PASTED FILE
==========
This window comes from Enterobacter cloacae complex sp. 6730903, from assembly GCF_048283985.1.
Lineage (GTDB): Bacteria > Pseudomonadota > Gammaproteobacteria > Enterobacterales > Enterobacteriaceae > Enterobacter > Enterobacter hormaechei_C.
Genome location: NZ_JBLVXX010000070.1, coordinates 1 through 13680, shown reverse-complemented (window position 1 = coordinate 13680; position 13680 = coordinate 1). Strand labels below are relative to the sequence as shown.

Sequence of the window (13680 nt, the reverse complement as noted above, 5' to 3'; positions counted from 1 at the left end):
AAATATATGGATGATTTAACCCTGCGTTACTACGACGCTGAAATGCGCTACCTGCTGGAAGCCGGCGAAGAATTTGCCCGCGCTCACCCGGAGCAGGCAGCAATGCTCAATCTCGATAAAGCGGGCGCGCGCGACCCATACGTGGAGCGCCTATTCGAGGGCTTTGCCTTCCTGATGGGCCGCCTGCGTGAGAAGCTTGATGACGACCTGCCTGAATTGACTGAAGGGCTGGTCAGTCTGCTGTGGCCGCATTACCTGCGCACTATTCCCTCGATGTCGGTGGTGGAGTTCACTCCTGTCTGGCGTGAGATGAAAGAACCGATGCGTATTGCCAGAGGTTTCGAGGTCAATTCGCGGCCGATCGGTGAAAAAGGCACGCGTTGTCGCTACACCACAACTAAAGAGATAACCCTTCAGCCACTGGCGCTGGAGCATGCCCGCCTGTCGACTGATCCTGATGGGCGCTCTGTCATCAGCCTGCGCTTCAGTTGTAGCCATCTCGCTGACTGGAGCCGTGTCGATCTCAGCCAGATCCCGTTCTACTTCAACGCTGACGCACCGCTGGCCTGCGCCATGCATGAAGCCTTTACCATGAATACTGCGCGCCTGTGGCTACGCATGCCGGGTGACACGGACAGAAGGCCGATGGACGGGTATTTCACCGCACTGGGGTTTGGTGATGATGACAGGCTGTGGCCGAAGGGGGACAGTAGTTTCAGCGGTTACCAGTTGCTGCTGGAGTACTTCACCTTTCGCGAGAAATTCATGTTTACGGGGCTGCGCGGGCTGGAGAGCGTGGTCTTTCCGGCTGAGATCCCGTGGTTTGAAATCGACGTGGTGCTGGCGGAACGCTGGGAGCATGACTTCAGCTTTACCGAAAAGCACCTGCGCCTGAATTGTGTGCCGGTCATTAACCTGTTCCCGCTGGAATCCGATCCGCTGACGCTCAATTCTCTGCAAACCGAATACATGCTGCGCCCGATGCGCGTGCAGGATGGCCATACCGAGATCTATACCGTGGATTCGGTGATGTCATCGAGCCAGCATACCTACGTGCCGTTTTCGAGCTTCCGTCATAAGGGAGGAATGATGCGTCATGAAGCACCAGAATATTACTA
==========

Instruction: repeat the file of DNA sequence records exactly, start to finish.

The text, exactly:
This window comes from Enterobacter cloacae complex sp. 6730903, from assembly GCF_048283985.1.
Lineage (GTDB): Bacteria > Pseudomonadota > Gammaproteobacteria > Enterobacterales > Enterobacteriaceae > Enterobacter > Enterobacter hormaechei_C.
Genome location: NZ_JBLVXX010000070.1, coordinates 1 through 13680, shown reverse-complemented (window position 1 = coordinate 13680; position 13680 = coordinate 1). Strand labels below are relative to the sequence as shown.

Sequence of the window (13680 nt, the reverse complement as noted above, 5' to 3'; positions counted from 1 at the left end):
AAATATATGGATGATTTAACCCTGCGTTACTACGACGCTGAAATGCGCTACCTGCTGGAAGCCGGCGAAGAATTTGCCCGCGCTCACCCGGAGCAGGCAGCAATGCTCAATCTCGATAAAGCGGGCGCGCGCGACCCATACGTGGAGCGCCTATTCGAGGGCTTTGCCTTCCTGATGGGCCGCCTGCGTGAGAAGCTTGATGACGACCTGCCTGAATTGACTGAAGGGCTGGTCAGTCTGCTGTGGCCGCATTACCTGCGCACTATTCCCTCGATGTCGGTGGTGGAGTTCACTCCTGTCTGGCGTGAGATGAAAGAACCGATGCGTATTGCCAGAGGTTTCGAGGTCAATTCGCGGCCGATCGGTGAAAAAGGCACGCGTTGTCGCTACACCACAACTAAAGAGATAACCCTTCAGCCACTGGCGCTGGAGCATGCCCGCCTGTCGACTGATCCTGATGGGCGCTCTGTCATCAGCCTGCGCTTCAGTTGTAGCCATCTCGCTGACTGGAGCCGTGTCGATCTCAGCCAGATCCCGTTCTACTTCAACGCTGACGCACCGCTGGCCTGCGCCATGCATGAAGCCTTTACCATGAATACTGCGCGCCTGTGGCTACGCATGCCGGGTGACACGGACAGAAGGCCGATGGACGGGTATTTCACCGCACTGGGGTTTGGTGATGATGACAGGCTGTGGCCGAAGGGGGACAGTAGTTTCAGCGGTTACCAGTTGCTGCTGGAGTACTTCACCTTTCGCGAGAAATTCATGTTTACGGGGCTGCGCGGGCTGGAGAGCGTGGTCTTTCCGGCTGAGATCCCGTGGTTTGAAATCGACGTGGTGCTGGCGGAACGCTGGGAGCATGACTTCAGCTTTACCGAAAAGCACCTGCGCCTGAATTGTGTGCCGGTCATTAACCTGTTCCCGCTGGAATCCGATCCGCTGACGCTCAATTCTCTGCAAACCGAATACATGCTGCGCCCGATGCGCGTGCAGGATGGCCATACCGAGATCTATACCGTGGATTCGGTGATGTCATCGAGCCAGCATACCTACGTGCCGTTTTCGAGCTTCCGTCATAAGGGAGGAATGATGCGTCATGAAGCACCAGAATATTACTA